Jason Colby on the history of humans and orcas at the library

  • Tue Sep 11th, 2018 1:30am
  • News

Submitted by the Lopez Island Library

The Lopez Island Library is pleased to feature the second program in the HUMAN/NATURE Fall Speaker Series. On Thursday, Sept. 20, at 7 p.m., Dr. Jason M. Colby from the University of Victoria will present “Orca: How we Came to Know and Love the Ocean’s Greatest Predator” at Grace Church.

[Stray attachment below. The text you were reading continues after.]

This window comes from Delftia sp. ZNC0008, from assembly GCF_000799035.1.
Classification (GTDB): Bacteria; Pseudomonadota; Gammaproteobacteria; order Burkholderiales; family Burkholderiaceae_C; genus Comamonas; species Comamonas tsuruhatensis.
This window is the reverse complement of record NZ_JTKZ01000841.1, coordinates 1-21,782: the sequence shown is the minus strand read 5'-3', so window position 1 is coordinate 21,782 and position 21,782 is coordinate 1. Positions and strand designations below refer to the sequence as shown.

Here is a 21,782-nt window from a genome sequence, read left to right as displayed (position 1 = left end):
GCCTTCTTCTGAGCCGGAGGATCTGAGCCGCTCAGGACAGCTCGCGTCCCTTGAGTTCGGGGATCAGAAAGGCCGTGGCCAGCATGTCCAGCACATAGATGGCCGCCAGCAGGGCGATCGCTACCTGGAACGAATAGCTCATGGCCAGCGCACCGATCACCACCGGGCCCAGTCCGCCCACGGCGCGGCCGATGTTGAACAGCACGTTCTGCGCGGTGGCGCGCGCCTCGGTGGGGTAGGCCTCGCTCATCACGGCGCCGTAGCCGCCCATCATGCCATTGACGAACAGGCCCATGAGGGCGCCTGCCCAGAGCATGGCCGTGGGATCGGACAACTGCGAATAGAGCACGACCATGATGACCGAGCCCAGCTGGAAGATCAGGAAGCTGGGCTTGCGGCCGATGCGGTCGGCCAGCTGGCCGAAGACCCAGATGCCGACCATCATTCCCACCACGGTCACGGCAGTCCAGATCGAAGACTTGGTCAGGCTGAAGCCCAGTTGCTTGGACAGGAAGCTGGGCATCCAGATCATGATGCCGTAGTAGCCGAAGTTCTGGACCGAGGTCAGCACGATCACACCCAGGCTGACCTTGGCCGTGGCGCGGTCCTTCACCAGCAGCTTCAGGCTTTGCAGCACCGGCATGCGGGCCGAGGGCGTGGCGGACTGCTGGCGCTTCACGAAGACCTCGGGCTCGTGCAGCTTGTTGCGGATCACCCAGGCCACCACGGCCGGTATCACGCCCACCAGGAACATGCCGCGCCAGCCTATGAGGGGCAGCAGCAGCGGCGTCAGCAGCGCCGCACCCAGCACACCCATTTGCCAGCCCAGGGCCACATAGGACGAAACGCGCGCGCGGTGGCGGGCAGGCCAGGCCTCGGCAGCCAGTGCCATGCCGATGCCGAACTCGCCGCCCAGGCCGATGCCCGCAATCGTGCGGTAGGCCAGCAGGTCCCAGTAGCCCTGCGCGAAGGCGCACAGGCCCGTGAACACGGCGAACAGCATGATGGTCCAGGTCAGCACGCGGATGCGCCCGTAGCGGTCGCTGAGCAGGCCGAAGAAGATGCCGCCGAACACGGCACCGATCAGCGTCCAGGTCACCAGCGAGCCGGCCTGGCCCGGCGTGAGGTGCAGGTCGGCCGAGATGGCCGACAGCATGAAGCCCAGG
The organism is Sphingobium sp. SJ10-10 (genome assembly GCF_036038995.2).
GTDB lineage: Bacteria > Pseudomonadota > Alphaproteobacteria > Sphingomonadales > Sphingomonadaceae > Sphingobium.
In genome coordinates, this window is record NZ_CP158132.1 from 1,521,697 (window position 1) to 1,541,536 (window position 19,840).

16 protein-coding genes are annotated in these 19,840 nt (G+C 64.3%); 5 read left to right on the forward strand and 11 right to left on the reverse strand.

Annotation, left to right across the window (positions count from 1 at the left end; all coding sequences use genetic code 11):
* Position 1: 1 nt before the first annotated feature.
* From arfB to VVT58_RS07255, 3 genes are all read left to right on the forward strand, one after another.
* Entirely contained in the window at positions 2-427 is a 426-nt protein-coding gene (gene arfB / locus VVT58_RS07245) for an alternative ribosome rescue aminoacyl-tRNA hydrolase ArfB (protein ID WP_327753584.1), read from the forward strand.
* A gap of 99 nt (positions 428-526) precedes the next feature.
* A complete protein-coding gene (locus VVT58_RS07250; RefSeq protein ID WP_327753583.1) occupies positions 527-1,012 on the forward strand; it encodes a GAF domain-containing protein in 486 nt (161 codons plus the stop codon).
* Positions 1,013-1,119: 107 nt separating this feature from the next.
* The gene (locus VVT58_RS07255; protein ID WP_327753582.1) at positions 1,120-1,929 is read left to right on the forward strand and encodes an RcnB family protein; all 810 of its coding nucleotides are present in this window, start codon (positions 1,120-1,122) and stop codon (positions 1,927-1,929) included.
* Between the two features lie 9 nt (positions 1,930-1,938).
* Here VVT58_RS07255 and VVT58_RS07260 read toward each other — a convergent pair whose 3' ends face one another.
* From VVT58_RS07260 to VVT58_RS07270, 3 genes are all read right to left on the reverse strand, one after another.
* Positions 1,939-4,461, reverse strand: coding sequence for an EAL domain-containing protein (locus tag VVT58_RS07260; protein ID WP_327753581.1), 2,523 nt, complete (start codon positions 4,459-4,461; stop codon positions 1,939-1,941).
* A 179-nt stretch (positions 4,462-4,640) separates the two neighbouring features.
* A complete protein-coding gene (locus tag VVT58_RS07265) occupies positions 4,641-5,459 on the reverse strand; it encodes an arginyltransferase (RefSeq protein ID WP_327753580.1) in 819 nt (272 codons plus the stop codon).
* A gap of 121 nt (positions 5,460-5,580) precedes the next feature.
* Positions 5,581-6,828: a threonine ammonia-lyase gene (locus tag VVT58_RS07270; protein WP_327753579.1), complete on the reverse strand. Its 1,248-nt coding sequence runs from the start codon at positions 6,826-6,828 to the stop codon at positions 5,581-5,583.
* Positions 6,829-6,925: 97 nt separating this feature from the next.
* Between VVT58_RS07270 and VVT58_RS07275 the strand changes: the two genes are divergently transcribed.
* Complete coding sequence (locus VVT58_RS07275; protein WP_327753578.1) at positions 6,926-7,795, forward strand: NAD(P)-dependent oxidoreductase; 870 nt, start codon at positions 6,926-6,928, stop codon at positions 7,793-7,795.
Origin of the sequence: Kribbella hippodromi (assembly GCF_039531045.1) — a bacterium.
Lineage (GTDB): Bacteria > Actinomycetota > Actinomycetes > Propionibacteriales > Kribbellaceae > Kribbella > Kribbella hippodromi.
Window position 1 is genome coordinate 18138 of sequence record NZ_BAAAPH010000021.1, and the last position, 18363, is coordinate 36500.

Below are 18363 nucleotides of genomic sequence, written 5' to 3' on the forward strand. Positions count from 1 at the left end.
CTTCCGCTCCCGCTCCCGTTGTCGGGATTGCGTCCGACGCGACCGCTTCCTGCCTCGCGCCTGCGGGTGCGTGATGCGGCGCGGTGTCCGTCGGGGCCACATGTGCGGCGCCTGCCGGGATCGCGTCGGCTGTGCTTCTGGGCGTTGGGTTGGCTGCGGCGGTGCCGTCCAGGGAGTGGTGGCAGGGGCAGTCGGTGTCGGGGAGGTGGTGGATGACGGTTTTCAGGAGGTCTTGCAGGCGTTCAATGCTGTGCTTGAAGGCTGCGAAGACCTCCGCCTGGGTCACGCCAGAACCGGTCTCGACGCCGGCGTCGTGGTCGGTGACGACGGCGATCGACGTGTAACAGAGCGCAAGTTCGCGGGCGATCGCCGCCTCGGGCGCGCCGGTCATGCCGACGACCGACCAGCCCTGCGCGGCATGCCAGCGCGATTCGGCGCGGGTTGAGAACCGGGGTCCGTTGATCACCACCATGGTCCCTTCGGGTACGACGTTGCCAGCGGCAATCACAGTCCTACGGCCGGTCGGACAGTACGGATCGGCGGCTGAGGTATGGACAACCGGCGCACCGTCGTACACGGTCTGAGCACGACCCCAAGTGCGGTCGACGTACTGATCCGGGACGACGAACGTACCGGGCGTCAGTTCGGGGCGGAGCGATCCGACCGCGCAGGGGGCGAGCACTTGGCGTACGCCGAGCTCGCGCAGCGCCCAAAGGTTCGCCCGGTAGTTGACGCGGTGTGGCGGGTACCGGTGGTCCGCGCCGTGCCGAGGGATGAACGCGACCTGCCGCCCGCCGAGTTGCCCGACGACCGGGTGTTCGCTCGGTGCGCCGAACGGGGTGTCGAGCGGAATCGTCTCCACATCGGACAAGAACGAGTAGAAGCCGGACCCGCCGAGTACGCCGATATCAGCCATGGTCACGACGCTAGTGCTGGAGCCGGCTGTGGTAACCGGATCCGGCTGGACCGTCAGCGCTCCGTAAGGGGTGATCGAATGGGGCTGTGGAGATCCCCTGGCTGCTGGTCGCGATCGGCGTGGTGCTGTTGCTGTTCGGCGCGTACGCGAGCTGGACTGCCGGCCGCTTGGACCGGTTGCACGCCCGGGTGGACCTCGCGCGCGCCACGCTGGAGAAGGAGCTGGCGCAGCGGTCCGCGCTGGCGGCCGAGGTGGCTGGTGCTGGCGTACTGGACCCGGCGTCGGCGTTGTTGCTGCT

Since the release of the documentary “Blackfish” in 2013, millions around the world have focused on the plight of the orca, the most profitable and controversial display animal in history. Yet, until now, no historical account has explained how we came to care about killer whales in the first place. Drawing on interviews, official records, private archives and his own family history, Colby tells the exhilarating and often heartbreaking story of how people came to love the ocean’s greatest predator. Historically reviled as dangerous pests, killer whales were dying by the hundreds, even thousands, by the 1950s — the victims of whalers, fishermen and even the U.S. military. But that all changed in 1965, when Seattle entrepreneur Ted Griffin became the first person to swim and perform with a captive killer whale. The show proved wildly popular, and he began capturing and selling others, including Sea World’s first Shamu. Over the following decade, live display transformed views of Orcinus orca. The public embraced killer whales as charismatic and friendly, while scientists enjoyed their first access to live orcas. In the Pacific Northwest, these captive encounters reshaped regional values and helped drive environmental activism, including Greenpeace’s anti-whaling campaigns. As Northwesterners taught the world to love whales, they came to oppose their captivity and to fight for the freedom of a marine predator that had become a regional icon. Colby offers a definitive history of how the feared and despised “killer” became the beloved “orca” — and what that has meant for our relationship with the ocean and its creatures. Colby will be selling and signing books after the presentation. Due to anticipated interest and limited seating, the library is issuing free tickets for Colby’s presentation. Come pick up your ticket at the library circulation desk. The limit is two tickets per person. Sponsored by the Friends of the Lopez Library. All library programs are free and open to the public; Thursday, Sept. 20 at 7 p.m., Grace Church.